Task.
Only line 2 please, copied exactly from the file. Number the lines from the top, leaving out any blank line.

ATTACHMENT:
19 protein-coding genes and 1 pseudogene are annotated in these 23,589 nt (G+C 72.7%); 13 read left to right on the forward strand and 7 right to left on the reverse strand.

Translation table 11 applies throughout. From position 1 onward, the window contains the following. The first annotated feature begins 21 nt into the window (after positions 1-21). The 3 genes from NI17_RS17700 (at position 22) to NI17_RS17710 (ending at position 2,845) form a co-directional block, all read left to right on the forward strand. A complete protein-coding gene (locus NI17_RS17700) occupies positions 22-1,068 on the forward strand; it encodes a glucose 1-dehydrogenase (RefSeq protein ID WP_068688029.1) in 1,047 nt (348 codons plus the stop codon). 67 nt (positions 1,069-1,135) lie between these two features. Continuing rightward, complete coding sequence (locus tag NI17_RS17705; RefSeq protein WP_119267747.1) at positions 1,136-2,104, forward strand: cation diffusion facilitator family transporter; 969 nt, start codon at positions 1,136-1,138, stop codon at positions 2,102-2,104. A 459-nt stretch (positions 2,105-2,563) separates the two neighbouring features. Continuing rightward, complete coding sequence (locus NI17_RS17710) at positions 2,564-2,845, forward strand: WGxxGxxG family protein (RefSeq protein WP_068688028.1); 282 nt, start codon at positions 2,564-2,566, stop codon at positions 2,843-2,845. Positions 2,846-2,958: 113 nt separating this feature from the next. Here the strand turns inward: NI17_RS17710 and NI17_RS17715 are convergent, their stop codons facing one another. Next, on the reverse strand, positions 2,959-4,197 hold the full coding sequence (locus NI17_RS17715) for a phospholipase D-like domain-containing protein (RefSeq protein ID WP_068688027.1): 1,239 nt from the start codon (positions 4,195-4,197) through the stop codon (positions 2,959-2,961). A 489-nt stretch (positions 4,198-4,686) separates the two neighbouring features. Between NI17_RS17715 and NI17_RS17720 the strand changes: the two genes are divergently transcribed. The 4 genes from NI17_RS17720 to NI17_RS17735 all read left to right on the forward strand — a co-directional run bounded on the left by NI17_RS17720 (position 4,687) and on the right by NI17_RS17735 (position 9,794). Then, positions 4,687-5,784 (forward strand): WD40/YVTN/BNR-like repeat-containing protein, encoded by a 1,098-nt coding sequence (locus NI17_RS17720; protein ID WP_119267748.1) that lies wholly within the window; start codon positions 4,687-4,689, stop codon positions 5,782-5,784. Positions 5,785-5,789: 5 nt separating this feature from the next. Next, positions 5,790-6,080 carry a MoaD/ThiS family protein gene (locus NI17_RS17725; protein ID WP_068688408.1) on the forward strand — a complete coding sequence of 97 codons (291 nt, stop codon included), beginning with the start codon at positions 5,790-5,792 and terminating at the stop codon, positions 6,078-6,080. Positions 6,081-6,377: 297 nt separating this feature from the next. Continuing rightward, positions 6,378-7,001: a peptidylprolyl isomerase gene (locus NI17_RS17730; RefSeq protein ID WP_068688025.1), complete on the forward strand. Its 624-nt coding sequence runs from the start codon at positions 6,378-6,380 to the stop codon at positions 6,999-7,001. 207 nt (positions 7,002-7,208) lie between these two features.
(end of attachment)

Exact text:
Translation table 11 applies throughout. From position 1 onward, the window contains the following. The first annotated feature begins 21 nt into the window (after positions 1-21). The 3 genes from NI17_RS17700 (at position 22) to NI17_RS17710 (ending at position 2,845) form a co-directional block, all read left to right on the forward strand. A complete protein-coding gene (locus NI17_RS17700) occupies positions 22-1,068 on the forward strand; it encodes a glucose 1-dehydrogenase (RefSeq protein ID WP_068688029.1) in 1,047 nt (348 codons plus the stop codon). 67 nt (positions 1,069-1,135) lie between these two features. Continuing rightward, complete coding sequence (locus tag NI17_RS17705; RefSeq protein WP_119267747.1) at positions 1,136-2,104, forward strand: cation diffusion facilitator family transporter; 969 nt, start codon at positions 1,136-1,138, stop codon at positions 2,102-2,104. A 459-nt stretch (positions 2,105-2,563) separates the two neighbouring features. Continuing rightward, complete coding sequence (locus NI17_RS17710) at positions 2,564-2,845, forward strand: WGxxGxxG family protein (RefSeq protein WP_068688028.1); 282 nt, start codon at positions 2,564-2,566, stop codon at positions 2,843-2,845. Positions 2,846-2,958: 113 nt separating this feature from the next. Here the strand turns inward: NI17_RS17710 and NI17_RS17715 are convergent, their stop codons facing one another. Next, on the reverse strand, positions 2,959-4,197 hold the full coding sequence (locus NI17_RS17715) for a phospholipase D-like domain-containing protein (RefSeq protein ID WP_068688027.1): 1,239 nt from the start codon (positions 4,195-4,197) through the stop codon (positions 2,959-2,961). A 489-nt stretch (positions 4,198-4,686) separates the two neighbouring features. Between NI17_RS17715 and NI17_RS17720 the strand changes: the two genes are divergently transcribed. The 4 genes from NI17_RS17720 to NI17_RS17735 all read left to right on the forward strand — a co-directional run bounded on the left by NI17_RS17720 (position 4,687) and on the right by NI17_RS17735 (position 9,794). Then, positions 4,687-5,784 (forward strand): WD40/YVTN/BNR-like repeat-containing protein, encoded by a 1,098-nt coding sequence (locus NI17_RS17720; protein ID WP_119267748.1) that lies wholly within the window; start codon positions 4,687-4,689, stop codon positions 5,782-5,784. Positions 5,785-5,789: 5 nt separating this feature from the next. Next, positions 5,790-6,080 carry a MoaD/ThiS family protein gene (locus NI17_RS17725; protein ID WP_068688408.1) on the forward strand — a complete coding sequence of 97 codons (291 nt, stop codon included), beginning with the start codon at positions 5,790-5,792 and terminating at the stop codon, positions 6,078-6,080. Positions 6,081-6,377: 297 nt separating this feature from the next. Continuing rightward, positions 6,378-7,001: a peptidylprolyl isomerase gene (locus NI17_RS17730; RefSeq protein ID WP_068688025.1), complete on the forward strand. Its 624-nt coding sequence runs from the start codon at positions 6,378-6,380 to the stop codon at positions 6,999-7,001. 207 nt (positions 7,002-7,208) lie between these two features.